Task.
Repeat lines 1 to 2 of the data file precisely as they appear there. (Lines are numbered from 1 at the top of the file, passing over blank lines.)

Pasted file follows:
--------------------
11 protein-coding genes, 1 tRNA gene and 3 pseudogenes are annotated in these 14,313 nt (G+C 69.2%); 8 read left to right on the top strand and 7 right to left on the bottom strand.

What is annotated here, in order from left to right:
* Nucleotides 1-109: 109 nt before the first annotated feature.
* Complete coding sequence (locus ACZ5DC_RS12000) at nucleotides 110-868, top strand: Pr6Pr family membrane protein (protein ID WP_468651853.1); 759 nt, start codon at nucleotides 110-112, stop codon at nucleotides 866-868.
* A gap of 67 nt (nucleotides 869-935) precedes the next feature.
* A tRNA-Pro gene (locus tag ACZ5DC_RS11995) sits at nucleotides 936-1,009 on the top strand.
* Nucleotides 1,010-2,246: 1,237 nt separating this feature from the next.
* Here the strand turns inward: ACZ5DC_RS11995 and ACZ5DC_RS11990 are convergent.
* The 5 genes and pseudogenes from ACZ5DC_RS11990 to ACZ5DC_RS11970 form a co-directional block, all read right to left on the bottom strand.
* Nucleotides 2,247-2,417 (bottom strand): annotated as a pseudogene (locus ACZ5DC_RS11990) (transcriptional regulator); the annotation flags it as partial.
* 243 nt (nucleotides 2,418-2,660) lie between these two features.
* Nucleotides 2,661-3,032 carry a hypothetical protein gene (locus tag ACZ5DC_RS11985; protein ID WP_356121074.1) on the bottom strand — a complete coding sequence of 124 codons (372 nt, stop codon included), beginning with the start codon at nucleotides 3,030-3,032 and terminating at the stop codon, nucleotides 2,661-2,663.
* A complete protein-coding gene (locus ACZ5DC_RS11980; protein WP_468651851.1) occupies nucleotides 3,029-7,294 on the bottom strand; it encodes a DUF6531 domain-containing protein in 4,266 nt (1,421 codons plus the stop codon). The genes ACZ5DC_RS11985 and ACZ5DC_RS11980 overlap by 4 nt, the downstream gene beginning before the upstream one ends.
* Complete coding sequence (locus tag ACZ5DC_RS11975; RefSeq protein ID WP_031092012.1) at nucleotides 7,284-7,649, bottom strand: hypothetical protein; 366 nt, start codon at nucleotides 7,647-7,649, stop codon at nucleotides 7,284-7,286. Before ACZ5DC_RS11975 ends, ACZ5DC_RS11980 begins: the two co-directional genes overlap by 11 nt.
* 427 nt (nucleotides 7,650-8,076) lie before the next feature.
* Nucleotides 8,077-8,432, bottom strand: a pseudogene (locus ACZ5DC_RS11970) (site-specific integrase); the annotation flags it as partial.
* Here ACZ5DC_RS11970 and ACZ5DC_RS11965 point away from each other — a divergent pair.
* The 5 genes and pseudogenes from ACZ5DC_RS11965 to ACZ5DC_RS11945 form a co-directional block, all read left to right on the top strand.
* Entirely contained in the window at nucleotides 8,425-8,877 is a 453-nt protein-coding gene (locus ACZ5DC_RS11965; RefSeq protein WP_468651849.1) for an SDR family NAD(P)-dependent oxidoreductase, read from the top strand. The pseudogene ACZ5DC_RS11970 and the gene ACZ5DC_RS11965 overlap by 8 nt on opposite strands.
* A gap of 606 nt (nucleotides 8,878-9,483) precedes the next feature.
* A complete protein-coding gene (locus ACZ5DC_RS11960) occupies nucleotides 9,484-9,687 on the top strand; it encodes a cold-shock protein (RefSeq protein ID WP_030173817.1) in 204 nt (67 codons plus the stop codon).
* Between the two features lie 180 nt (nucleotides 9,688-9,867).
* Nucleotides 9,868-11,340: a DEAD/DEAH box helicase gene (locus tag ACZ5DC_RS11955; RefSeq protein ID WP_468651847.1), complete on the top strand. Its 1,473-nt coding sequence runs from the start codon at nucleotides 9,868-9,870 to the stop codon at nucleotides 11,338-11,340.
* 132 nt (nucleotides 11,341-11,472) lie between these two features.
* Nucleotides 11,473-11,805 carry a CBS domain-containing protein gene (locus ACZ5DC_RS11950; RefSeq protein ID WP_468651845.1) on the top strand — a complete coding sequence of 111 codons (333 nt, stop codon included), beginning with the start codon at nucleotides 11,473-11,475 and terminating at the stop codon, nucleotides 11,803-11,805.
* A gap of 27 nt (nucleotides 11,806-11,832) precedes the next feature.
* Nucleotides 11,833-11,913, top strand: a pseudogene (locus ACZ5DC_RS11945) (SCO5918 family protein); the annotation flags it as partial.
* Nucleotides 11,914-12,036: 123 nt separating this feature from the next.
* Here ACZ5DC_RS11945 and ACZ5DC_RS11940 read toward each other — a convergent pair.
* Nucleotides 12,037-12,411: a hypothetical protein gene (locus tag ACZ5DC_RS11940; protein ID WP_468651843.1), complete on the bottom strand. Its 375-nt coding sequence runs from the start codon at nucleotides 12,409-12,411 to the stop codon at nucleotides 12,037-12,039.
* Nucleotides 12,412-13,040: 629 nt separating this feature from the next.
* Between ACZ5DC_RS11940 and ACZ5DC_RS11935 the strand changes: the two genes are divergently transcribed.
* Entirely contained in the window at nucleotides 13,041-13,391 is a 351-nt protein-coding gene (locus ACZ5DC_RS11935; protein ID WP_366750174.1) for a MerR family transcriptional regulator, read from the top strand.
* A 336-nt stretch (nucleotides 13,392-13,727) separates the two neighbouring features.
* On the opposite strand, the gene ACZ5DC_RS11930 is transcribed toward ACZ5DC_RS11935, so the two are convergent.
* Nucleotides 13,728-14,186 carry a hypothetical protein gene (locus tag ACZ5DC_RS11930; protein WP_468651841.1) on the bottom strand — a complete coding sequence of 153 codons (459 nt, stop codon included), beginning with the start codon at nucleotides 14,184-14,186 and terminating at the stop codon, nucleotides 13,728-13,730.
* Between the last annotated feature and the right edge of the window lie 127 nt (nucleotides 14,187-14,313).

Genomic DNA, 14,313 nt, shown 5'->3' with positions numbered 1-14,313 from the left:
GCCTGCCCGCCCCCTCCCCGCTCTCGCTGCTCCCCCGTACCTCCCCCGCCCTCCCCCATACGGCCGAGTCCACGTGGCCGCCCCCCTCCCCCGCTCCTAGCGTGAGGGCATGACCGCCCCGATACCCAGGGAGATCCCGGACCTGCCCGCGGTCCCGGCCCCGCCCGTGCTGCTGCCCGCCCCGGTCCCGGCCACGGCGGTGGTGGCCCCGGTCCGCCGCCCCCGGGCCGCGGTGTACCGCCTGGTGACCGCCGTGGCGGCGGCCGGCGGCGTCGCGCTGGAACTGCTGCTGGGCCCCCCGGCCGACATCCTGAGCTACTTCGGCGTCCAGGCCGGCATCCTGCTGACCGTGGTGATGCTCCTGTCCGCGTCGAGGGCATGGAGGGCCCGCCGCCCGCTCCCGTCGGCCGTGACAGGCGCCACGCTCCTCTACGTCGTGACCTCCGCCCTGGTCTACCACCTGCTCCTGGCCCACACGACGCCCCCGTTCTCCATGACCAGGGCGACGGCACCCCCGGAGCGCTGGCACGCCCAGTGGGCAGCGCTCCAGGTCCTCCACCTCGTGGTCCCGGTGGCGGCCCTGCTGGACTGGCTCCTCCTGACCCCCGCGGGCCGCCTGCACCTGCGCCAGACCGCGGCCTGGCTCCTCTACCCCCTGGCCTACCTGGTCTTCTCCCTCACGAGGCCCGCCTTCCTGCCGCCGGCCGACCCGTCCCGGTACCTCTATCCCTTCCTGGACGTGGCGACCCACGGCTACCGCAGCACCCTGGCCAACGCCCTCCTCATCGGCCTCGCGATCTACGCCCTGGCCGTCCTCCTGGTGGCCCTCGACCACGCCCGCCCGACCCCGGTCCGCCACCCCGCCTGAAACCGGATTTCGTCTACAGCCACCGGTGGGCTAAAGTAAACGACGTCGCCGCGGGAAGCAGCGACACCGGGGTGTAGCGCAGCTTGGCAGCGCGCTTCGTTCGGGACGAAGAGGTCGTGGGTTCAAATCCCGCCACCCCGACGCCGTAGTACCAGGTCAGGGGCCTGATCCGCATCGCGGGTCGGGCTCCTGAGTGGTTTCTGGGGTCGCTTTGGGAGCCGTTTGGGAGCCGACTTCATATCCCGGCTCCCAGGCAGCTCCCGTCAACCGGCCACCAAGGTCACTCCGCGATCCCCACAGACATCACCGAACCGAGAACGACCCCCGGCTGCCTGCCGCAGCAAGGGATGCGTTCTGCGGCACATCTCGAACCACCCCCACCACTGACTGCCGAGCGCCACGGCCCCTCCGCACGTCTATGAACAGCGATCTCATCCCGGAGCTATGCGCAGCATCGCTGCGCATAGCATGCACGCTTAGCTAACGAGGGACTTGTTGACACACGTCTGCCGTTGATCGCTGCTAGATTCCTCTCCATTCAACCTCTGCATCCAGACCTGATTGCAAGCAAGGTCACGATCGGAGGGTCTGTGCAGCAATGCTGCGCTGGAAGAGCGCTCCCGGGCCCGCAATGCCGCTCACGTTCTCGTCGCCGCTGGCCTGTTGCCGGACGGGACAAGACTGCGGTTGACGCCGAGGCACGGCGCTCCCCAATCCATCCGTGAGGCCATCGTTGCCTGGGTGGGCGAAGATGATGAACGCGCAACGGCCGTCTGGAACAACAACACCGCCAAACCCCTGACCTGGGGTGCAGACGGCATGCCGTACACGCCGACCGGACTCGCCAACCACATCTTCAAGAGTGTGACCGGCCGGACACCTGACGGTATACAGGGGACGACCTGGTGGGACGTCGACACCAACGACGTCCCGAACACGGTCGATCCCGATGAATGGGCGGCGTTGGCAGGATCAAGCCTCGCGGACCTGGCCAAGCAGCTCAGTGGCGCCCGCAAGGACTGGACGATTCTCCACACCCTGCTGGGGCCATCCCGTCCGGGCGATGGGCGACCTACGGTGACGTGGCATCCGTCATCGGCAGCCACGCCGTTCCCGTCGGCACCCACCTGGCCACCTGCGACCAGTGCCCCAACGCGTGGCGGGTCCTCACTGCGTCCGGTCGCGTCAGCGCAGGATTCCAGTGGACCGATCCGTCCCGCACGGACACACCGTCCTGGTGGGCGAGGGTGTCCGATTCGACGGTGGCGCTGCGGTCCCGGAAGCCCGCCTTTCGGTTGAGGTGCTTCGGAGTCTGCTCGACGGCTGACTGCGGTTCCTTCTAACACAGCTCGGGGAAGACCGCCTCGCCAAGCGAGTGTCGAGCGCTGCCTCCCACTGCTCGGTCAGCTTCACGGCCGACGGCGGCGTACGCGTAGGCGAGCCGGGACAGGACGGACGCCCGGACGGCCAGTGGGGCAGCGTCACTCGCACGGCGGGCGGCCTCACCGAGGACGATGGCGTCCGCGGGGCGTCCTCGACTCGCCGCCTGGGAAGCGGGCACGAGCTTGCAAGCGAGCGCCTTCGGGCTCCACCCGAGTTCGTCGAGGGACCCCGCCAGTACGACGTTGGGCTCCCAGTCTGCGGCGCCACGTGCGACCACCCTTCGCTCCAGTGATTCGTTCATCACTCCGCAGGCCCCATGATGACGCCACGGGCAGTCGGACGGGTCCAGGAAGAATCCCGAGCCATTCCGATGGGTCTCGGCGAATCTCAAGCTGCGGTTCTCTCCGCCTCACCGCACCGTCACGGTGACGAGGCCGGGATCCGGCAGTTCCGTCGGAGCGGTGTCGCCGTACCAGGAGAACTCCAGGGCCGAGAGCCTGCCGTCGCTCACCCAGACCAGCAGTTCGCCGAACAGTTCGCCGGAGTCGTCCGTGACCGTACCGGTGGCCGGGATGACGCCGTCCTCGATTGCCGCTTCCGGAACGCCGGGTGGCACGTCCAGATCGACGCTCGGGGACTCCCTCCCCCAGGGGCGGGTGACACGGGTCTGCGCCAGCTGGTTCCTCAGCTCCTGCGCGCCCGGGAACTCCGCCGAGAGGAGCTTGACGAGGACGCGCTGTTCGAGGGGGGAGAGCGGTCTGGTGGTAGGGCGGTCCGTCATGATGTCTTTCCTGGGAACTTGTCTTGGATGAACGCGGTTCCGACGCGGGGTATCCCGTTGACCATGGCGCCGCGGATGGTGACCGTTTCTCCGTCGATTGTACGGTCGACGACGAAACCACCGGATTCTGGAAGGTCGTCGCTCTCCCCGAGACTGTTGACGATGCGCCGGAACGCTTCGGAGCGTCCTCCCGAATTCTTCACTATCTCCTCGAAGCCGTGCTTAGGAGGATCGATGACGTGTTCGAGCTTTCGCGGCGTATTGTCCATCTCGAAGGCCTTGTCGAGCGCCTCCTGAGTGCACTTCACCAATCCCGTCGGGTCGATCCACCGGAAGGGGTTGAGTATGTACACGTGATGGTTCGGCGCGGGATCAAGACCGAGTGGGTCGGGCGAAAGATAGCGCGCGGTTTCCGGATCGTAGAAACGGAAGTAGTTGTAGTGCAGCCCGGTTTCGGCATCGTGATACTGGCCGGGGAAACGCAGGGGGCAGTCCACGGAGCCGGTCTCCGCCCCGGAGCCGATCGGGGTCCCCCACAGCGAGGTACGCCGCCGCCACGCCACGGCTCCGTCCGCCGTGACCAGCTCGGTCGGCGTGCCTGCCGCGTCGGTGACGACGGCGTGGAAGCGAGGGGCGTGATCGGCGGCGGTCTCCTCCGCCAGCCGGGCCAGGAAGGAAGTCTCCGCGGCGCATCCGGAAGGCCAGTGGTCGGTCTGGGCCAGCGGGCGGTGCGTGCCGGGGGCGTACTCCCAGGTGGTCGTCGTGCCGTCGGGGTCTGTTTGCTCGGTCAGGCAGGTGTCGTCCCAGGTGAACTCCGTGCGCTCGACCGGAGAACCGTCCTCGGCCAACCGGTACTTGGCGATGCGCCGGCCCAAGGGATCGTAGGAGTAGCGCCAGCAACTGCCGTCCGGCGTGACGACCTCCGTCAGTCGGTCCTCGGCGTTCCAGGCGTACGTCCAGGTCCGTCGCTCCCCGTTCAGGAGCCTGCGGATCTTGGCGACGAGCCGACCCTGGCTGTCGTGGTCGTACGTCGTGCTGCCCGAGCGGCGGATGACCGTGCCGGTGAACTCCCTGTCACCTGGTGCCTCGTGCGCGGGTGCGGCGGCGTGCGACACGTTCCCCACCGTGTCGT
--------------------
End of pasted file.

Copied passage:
11 protein-coding genes, 1 tRNA gene and 3 pseudogenes are annotated in these 14,313 nt (G+C 69.2%); 8 read left to right on the top strand and 7 right to left on the bottom strand.

What is annotated here, in order from left to right: